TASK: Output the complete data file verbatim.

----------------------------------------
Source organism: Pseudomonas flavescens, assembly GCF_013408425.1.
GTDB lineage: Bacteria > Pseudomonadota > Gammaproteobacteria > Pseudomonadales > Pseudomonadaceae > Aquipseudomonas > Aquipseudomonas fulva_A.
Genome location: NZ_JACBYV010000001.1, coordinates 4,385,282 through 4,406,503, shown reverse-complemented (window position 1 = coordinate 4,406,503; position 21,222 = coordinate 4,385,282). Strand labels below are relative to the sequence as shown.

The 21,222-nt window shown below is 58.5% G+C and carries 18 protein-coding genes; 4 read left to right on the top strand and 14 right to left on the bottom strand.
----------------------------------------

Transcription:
Source organism: Pseudomonas flavescens, assembly GCF_013408425.1.
GTDB lineage: Bacteria > Pseudomonadota > Gammaproteobacteria > Pseudomonadales > Pseudomonadaceae > Aquipseudomonas > Aquipseudomonas fulva_A.
Genome location: NZ_JACBYV010000001.1, coordinates 4,385,282 through 4,406,503, shown reverse-complemented (window position 1 = coordinate 4,406,503; position 21,222 = coordinate 4,385,282). Strand labels below are relative to the sequence as shown.

The 21,222-nt window shown below is 58.5% G+C and carries 18 protein-coding genes; 4 read left to right on the top strand and 14 right to left on the bottom strand.